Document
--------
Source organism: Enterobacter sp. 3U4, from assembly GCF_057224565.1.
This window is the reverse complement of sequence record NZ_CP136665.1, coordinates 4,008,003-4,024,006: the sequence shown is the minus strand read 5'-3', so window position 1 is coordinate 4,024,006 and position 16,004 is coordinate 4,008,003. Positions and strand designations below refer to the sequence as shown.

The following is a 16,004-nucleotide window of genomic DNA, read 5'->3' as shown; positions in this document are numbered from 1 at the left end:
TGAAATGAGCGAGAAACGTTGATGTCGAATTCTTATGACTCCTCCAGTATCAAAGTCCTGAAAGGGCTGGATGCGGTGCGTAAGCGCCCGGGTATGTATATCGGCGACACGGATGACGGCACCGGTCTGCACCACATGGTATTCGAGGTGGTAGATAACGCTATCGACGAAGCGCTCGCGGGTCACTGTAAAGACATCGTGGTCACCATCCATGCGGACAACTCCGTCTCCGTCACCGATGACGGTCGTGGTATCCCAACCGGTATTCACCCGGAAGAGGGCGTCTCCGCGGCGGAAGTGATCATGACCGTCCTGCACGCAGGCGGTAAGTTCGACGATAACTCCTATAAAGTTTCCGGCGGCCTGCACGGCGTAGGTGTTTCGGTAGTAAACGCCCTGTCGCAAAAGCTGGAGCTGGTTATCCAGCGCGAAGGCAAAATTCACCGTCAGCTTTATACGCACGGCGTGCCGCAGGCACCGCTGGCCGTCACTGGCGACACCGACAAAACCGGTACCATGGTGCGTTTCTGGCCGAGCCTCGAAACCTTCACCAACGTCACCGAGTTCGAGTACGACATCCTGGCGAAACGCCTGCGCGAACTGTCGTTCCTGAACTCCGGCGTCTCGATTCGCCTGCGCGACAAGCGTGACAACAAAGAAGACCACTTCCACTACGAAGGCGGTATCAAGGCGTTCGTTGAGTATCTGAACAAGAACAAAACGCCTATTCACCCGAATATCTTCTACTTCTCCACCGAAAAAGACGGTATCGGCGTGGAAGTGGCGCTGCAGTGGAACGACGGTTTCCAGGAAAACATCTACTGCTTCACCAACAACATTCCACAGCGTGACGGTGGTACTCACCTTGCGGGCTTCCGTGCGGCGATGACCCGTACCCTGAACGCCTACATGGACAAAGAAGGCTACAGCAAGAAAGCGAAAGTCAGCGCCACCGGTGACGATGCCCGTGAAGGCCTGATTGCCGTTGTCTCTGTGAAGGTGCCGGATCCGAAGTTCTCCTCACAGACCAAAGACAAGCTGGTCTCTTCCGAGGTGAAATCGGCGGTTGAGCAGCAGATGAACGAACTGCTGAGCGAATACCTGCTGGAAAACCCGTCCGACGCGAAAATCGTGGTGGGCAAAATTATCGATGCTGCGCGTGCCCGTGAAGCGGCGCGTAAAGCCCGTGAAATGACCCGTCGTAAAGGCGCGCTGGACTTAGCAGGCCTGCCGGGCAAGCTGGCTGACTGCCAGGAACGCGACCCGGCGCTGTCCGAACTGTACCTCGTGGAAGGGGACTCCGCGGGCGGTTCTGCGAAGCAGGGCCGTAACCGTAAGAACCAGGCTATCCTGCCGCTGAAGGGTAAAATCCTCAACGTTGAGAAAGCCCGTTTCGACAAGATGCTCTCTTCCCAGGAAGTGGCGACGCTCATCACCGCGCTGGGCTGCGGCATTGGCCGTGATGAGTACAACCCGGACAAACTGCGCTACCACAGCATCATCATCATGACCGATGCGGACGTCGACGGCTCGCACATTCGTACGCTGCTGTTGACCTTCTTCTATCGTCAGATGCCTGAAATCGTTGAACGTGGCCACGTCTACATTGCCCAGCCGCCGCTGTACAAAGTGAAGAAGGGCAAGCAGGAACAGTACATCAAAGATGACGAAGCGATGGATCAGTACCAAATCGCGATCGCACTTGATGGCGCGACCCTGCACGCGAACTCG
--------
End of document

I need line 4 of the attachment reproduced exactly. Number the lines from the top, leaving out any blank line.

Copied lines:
TGAAATGAGCGAGAAACGTTGATGTCGAATTCTTATGACTCCTCCAGTATCAAAGTCCTGAAAGGGCTGGATGCGGTGCGTAAGCGCCCGGGTATGTATATCGGCGACACGGATGACGGCACCGGTCTGCACCACATGGTATTCGAGGTGGTAGATAACGCTATCGACGAAGCGCTCGCGGGTCACTGTAAAGACATCGTGGTCACCATCCATGCGGACAACTCCGTCTCCGTCACCGATGACGGTCGTGGTATCCCAACCGGTATTCACCCGGAAGAGGGCGTCTCCGCGGCGGAAGTGATCATGACCGTCCTGCACGCAGGCGGTAAGTTCGACGATAACTCCTATAAAGTTTCCGGCGGCCTGCACGGCGTAGGTGTTTCGGTAGTAAACGCCCTGTCGCAAAAGCTGGAGCTGGTTATCCAGCGCGAAGGCAAAATTCACCGTCAGCTTTATACGCACGGCGTGCCGCAGGCACCGCTGGCCGTCACTGGCGACACCGACAAAACCGGTACCATGGTGCGTTTCTGGCCGAGCCTCGAAACCTTCACCAACGTCACCGAGTTCGAGTACGACATCCTGGCGAAACGCCTGCGCGAACTGTCGTTCCTGAACTCCGGCGTCTCGATTCGCCTGCGCGACAAGCGTGACAACAAAGAAGACCACTTCCACTACGAAGGCGGTATCAAGGCGTTCGTTGAGTATCTGAACAAGAACAAAACGCCTATTCACCCGAATATCTTCTACTTCTCCACCGAAAAAGACGGTATCGGCGTGGAAGTGGCGCTGCAGTGGAACGACGGTTTCCAGGAAAACATCTACTGCTTCACCAACAACATTCCACAGCGTGACGGTGGTACTCACCTTGCGGGCTTCCGTGCGGCGATGACCCGTACCCTGAACGCCTACATGGACAAAGAAGGCTACAGCAAGAAAGCGAAAGTCAGCGCCACCGGTGACGATGCCCGTGAAGGCCTGATTGCCGTTGTCTCTGTGAAGGTGCCGGATCCGAAGTTCTCCTCACAGACCAAAGACAAGCTGGTCTCTTCCGAGGTGAAATCGGCGGTTGAGCAGCAGATGAACGAACTGCTGAGCGAATACCTGCTGGAAAACCCGTCCGACGCGAAAATCGTGGTGGGCAAAATTATCGATGCTGCGCGTGCCCGTGAAGCGGCGCGTAAAGCCCGTGAAATGACCCGTCGTAAAGGCGCGCTGGACTTAGCAGGCCTGCCGGGCAAGCTGGCTGACTGCCAGGAACGCGACCCGGCGCTGTCCGAACTGTACCTCGTGGAAGGGGACTCCGCGGGCGGTTCTGCGAAGCAGGGCCGTAACCGTAAGAACCAGGCTATCCTGCCGCTGAAGGGTAAAATCCTCAACGTTGAGAAAGCCCGTTTCGACAAGATGCTCTCTTCCCAGGAAGTGGCGACGCTCATCACCGCGCTGGGCTGCGGCATTGGCCGTGATGAGTACAACCCGGACAAACTGCGCTACCACAGCATCATCATCATGACCGATGCGGACGTCGACGGCTCGCACATTCGTACGCTGCTGTTGACCTTCTTCTATCGTCAGATGCCTGAAATCGTTGAACGTGGCCACGTCTACATTGCCCAGCCGCCGCTGTACAAAGTGAAGAAGGGCAAGCAGGAACAGTACATCAAAGATGACGAAGCGATGGATCAGTACCAAATCGCGATCGCACTTGATGGCGCGACCCTGCACGCGAACTCG